4 Adding bells and whistles
In this section, we explore what the effect of portfolio optimisation has on the P&L of the system. The initial construction showed in the introduction shows the P&L of a naive equally weighted portfolio. In the equally weighted portfolio, we do not account for correlations between time-series and forecasts on the time-series. Taking these effects into account using out-of-sample bagging leads to significant improvements in the performance of this simple systematic strategy.
4.1 Instrument weight estimates (IWE)
The first improvement is to consider the volatilities of the different time-series as well as the correlations of the returns of the time-series over a rolling period. We want to allocate less (more) to a more (less) volatile time-series. When two time-series are highly (weakly) correlated we reduce (increase) exposure to both of them. The results of this improvement are shown in the plot below.
4.2 Instrument and forecast weight estimates (IFWE)
We also have to take the volatilities and correlations of the different forecasts generated by our trading rules into account. The process is similar to that of the individual instruments. The results are given in the plot below.
4.3 Instrument, forecast weight and diversification multiplier estimates (IFDWE)
With increased diversification due to the first two improvemnts we reduce the risk as measured through the volatility by such an extend that we don’t hit our risk target. Accordingly P&L does not gain as we would like because we ae not taking enough risk. In this section we calculate a diversification multiplier which is used to hit our predefined risk target. We cap this value at 2.5 to avoid over exposure. The results of this improvement can be see in the plot below.
4.4 Instrument, forecast weight, diversification multiplier and forecast scale estimates (IFDWSE)
A good forecast needs to be a scaled quantity that we can more easily compare it with historical numbers. For the purpose of our trading system, we like all the forecasts to be scaled in such a way that the mean absolute forecast is set to 10. Furthermore, we cap the forecast at an absolute value of 20. The addition of the forecast scale estimate creates a rolling estimate that scales our forecasts according to the prescribed rules. Notice that the strategy initially performs poorly. This is the training phase of the system where we have not yet accumulated enough data to determine proper scaling coefficients. Once sufficient data is obtained it performs well. Results can be seen in the plot below.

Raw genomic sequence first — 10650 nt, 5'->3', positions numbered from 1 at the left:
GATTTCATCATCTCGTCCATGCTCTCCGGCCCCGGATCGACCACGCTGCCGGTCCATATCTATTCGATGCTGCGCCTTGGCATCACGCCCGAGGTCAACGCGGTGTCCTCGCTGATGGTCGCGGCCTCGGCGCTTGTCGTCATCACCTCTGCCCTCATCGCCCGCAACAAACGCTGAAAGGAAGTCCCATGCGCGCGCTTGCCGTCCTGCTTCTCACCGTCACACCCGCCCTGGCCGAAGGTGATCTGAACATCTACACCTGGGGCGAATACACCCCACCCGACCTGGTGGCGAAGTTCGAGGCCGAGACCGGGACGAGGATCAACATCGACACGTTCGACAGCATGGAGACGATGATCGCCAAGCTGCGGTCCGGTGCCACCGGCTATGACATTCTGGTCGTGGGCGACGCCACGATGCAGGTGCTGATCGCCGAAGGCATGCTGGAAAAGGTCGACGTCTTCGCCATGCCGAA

4.5 Compare all post calibration
In this section we compare all five different portfolios
- Equally Weighted EW
- Instrument weight estimates (IWE)
- Instrument, forecast weightestimates (IFWE)
- Instrument, forecast weight and diversification multiplier estimates (IFDWE)
- Instrument, forecast weight, diversification multiplier and forecast scale estimates (IFDSWE)
In the plot below we show port calibration results form 2004 onwards.
Notice that the post calibration results of IFDWE and IFDSWE are very similar and almost three times better than their nearest competitor. This is maindy due to the addition of the diversification multiplier.
- To profitably capture trends of different lengths you need to include a collection of strategies with different lookback windows that can see the trends.
- Adjusting for time-series correlations and volatility greatly improves the results.
- Adding diversification multipliers to hit target risk levels achieves the best results.
- The simple rules, together with a couple of bells and whistles and correct out of smaple bagging can create a profitable trading strategy on trendy data.
Here we give credit where credit is due. This work is largely inspired by Rob Carver’s book
and a talk presented at Quantcon 2017